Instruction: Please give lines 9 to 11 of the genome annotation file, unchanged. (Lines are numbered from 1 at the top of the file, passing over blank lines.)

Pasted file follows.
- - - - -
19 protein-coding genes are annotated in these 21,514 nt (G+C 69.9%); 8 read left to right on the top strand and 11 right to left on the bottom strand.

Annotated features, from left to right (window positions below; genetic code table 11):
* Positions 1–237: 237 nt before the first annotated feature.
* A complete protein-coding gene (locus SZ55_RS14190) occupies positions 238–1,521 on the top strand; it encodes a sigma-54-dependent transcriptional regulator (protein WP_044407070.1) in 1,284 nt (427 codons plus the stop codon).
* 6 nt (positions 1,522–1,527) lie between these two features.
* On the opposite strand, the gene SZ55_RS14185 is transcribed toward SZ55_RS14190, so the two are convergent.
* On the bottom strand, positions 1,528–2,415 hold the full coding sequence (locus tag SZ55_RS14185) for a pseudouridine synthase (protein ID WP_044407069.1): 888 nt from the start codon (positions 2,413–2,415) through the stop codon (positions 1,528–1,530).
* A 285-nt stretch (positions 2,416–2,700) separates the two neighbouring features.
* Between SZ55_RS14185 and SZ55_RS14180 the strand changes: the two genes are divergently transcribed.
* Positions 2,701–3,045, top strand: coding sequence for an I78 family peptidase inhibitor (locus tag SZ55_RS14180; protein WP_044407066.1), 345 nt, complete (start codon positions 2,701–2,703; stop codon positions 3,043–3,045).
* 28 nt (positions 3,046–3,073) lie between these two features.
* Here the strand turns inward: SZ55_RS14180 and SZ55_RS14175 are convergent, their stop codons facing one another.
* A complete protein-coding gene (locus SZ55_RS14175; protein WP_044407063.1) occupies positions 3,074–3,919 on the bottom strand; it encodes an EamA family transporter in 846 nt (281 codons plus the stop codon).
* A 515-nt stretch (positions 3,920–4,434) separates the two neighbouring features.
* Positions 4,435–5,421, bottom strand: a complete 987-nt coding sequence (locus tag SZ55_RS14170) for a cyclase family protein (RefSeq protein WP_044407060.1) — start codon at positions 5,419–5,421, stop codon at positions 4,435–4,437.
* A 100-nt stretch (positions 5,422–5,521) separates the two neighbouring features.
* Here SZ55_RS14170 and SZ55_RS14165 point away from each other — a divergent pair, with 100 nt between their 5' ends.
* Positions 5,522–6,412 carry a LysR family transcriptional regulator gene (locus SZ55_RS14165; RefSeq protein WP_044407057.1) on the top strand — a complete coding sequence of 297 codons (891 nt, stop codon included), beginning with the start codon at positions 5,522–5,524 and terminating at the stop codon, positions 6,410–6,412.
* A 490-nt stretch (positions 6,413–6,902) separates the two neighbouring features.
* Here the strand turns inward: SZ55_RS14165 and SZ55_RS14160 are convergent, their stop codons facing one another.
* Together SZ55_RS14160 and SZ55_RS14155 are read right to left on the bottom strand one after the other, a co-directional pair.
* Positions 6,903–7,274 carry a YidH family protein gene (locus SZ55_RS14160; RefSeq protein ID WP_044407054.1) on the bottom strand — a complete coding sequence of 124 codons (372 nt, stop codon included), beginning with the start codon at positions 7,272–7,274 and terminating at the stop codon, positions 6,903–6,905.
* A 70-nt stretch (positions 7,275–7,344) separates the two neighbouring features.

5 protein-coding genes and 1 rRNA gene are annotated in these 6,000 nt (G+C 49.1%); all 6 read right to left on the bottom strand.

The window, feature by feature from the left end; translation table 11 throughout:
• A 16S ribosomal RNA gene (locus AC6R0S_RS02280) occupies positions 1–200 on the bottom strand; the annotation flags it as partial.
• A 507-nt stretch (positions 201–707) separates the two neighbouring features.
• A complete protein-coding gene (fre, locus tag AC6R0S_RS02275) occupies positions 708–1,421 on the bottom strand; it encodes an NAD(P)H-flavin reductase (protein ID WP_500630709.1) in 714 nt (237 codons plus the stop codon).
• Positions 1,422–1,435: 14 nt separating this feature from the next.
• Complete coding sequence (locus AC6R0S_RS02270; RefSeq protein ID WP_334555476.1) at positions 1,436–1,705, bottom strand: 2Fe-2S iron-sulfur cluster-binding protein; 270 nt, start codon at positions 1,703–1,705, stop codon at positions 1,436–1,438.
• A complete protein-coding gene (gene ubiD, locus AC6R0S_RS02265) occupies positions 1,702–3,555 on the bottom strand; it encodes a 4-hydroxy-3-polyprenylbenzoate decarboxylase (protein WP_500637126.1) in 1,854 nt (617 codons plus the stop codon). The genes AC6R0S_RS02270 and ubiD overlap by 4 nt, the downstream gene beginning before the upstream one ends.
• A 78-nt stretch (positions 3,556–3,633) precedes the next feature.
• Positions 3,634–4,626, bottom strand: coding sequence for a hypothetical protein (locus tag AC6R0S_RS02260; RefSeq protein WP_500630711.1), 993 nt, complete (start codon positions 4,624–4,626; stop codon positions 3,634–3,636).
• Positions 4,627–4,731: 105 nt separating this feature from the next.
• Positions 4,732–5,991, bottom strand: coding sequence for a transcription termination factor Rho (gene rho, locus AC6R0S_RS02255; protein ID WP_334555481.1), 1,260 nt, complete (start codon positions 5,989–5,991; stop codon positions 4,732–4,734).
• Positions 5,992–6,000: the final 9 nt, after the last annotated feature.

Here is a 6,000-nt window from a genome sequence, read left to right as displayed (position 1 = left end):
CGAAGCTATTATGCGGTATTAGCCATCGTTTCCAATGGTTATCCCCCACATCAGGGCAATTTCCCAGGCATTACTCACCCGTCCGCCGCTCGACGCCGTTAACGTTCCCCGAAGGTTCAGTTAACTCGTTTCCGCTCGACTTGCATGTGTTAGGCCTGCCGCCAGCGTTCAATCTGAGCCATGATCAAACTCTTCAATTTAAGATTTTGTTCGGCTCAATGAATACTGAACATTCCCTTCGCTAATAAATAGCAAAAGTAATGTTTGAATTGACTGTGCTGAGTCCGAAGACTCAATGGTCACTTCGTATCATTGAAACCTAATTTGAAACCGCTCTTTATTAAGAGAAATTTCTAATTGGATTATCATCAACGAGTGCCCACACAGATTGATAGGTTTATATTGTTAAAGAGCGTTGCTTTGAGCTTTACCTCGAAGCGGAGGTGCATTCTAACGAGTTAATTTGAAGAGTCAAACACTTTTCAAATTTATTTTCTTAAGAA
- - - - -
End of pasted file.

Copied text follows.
* Between SZ55_RS14185 and SZ55_RS14180 the strand changes: the two genes are divergently transcribed.
* Positions 2,701–3,045, top strand: coding sequence for an I78 family peptidase inhibitor (locus tag SZ55_RS14180; protein WP_044407066.1), 345 nt, complete (start codon positions 2,701–2,703; stop codon positions 3,043–3,045).
* 28 nt (positions 3,046–3,073) lie between these two features.